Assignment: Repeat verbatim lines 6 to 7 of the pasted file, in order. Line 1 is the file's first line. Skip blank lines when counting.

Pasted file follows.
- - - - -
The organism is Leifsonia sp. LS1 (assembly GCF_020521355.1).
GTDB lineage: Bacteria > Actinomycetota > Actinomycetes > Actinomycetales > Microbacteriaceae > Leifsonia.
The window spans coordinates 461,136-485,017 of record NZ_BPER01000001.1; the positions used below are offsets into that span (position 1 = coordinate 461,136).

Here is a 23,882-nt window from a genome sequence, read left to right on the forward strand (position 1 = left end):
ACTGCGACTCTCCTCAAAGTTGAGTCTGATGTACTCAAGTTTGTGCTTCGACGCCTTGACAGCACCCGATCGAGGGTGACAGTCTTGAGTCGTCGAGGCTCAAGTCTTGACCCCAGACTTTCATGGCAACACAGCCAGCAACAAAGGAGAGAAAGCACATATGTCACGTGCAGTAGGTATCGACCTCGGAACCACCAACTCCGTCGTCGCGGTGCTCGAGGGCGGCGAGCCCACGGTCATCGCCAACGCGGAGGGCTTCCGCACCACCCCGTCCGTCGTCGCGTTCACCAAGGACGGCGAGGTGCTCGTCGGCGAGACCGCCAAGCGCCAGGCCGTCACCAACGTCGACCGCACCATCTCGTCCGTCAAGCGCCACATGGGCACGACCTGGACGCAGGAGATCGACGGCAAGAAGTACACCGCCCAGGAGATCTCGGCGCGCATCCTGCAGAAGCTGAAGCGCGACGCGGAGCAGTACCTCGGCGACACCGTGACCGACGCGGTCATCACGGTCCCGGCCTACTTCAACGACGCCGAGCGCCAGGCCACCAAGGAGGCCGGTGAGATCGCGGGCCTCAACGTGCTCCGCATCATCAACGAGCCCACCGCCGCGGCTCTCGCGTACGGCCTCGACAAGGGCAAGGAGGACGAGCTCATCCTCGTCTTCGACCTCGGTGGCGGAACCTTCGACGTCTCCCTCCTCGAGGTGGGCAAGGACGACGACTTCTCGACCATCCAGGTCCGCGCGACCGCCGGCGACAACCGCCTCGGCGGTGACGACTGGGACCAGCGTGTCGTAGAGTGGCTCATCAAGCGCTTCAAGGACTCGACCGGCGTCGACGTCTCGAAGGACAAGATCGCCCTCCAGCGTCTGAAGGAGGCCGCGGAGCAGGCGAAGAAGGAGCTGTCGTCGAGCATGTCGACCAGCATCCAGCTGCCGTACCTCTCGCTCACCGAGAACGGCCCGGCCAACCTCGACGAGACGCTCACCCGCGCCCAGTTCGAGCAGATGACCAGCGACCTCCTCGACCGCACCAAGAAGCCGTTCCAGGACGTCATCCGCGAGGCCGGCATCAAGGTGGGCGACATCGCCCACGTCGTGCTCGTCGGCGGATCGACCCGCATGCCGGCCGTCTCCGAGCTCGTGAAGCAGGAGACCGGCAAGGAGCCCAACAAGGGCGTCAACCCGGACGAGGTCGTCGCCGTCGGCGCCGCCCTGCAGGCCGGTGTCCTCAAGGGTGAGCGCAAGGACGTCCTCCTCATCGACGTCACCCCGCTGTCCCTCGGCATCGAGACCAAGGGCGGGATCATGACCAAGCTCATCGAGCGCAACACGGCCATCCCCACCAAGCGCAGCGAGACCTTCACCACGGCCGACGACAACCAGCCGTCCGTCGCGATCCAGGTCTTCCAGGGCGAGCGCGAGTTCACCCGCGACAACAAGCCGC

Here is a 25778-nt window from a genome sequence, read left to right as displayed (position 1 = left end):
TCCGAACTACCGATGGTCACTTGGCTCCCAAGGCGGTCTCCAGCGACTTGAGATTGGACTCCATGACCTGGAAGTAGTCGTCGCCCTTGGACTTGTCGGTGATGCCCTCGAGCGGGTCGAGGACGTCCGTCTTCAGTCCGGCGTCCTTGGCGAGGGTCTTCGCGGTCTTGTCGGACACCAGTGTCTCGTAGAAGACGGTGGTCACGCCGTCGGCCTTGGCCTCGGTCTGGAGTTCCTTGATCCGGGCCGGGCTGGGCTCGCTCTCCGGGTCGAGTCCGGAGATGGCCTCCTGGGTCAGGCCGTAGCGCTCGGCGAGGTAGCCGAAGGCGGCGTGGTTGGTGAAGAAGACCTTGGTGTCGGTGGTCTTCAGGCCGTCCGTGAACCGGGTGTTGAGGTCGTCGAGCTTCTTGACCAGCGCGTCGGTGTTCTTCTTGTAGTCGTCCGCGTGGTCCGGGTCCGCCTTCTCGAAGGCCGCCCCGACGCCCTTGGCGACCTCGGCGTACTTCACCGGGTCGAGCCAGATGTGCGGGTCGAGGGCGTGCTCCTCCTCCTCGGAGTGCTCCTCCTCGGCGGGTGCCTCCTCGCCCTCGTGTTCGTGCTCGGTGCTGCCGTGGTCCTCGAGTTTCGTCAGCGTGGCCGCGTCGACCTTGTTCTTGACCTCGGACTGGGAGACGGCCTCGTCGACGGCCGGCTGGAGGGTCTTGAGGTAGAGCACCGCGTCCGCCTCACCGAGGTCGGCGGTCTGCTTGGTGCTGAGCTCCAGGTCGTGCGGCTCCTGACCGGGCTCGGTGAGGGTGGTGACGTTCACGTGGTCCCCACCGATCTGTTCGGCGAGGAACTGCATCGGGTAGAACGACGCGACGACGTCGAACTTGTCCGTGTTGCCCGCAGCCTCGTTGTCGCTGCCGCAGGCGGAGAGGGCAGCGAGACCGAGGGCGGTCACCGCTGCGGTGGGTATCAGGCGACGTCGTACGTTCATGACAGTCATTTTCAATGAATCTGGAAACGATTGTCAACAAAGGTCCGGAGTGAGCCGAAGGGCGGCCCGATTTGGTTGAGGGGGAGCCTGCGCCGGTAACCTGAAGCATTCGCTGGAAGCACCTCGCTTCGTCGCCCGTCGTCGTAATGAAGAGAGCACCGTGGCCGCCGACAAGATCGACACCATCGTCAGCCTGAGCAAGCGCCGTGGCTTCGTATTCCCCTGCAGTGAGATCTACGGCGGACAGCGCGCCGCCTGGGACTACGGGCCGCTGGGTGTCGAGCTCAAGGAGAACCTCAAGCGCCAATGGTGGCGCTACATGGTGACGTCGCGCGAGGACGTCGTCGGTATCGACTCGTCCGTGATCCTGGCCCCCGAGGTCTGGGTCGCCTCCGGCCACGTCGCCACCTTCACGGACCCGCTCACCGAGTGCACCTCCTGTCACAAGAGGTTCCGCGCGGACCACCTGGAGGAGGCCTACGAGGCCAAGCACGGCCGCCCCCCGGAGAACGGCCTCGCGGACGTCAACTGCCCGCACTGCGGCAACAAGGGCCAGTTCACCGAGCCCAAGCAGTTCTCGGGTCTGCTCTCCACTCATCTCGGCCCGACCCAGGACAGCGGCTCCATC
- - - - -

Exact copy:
Here is a 25778-nt window from a genome sequence, read left to right as displayed (position 1 = left end):
TCCGAACTACCGATGGTCACTTGGCTCCCAAGGCGGTCTCCAGCGACTTGAGATTGGACTCCATGACCTGGAAGTAGTCGTCGCCCTTGGACTTGTCGGTGATGCCCTCGAGCGGGTCGAGGACGTCCGTCTTCAGTCCGGCGTCCTTGGCGAGGGTCTTCGCGGTCTTGTCGGACACCAGTGTCTCGTAGAAGACGGTGGTCACGCCGTCGGCCTTGGCCTCGGTCTGGAGTTCCTTGATCCGGGCCGGGCTGGGCTCGCTCTCCGGGTCGAGTCCGGAGATGGCCTCCTGGGTCAGGCCGTAGCGCTCGGCGAGGTAGCCGAAGGCGGCGTGGTTGGTGAAGAAGACCTTGGTGTCGGTGGTCTTCAGGCCGTCCGTGAACCGGGTGTTGAGGTCGTCGAGCTTCTTGACCAGCGCGTCGGTGTTCTTCTTGTAGTCGTCCGCGTGGTCCGGGTCCGCCTTCTCGAAGGCCGCCCCGACGCCCTTGGCGACCTCGGCGTACTTCACCGGGTCGAGCCAGATGTGCGGGTCGAGGGCGTGCTCCTCCTCCTCGGAGTGCTCCTCCTCGGCGGGTGCCTCCTCGCCCTCGTGTTCGTGCTCGGTGCTGCCGTGGTCCTCGAGTTTCGTCAGCGTGGCCGCGTCGACCTTGTTCTTGACCTCGGACTGGGAGACGGCCTCGTCGACGGCCGGCTGGAGGGTCTTGAGGTAGAGCACCGCGTCCGCCTCACCGAGGTCGGCGGTCTGCTTGGTGCTGAGCTCCAGGTCGTGCGGCTCCTGACCGGGCTCGGTGAGGGTGGTGACGTTCACGTGGTCCCCACCGATCTGTTCGGCGAGGAACTGCATCGGGTAGAACGACGCGACGACGTCGAACTTGTCCGTGTTGCCCGCAGCCTCGTTGTCGCTGCCGCAGGCGGAGAGGGCAGCGAGACCGAGGGCGGTCACCGCTGCGGTGGGTATCAGGCGACGTCGTACGTTCATGACAGTCATTTTCAATGAATCTGGAAACGATTGTCAACAAAGGTCCGGAGTGAGCCGAAGGGCGGCCCGATTTGGTTGAGGGGGAGCCTGCGCCGGTAACCTGAAGCATTCGCTGGAAGCACCTCGCTTCGTCGCCCGTCGTCGTAATGAAGAGAGCACCGTGGCCGCCGACAAGATCGACACCATCGTCAGCCTGAGCAAGCGCCGTGGCTTCGTATTCCCCTGCAGTGAGATCTACGGCGGACAGCGCGCCGCCTGGGACTACGGGCCGCTGGGTGTCGAGCTCAAGGAGAACCTCAAGCGCCAATGGTGGCGCTACATGGTGACGTCGCGCGAGGACGTCGTCGGTATCGACTCGTCCGTGATCCTGGCCCCCGAGGTCTGGGTCGCCTCCGGCCACGTCGCCACCTTCACGGACCCGCTCACCGAGTGCACCTCCTGTCACAAGAGGTTCCGCGCGGACCACCTGGAGGAGGCCTACGAGGCCAAGCACGGCCGCCCCCCGGAGAACGGCCTCGCGGACGTCAACTGCCCGCACTGCGGCAACAAGGGCCAGTTCACCGAGCCCAAGCAGTTCTCGGGTCTGCTCTCCACTCATCTCGGCCCGACCCAGGACAGCGGCTCCATC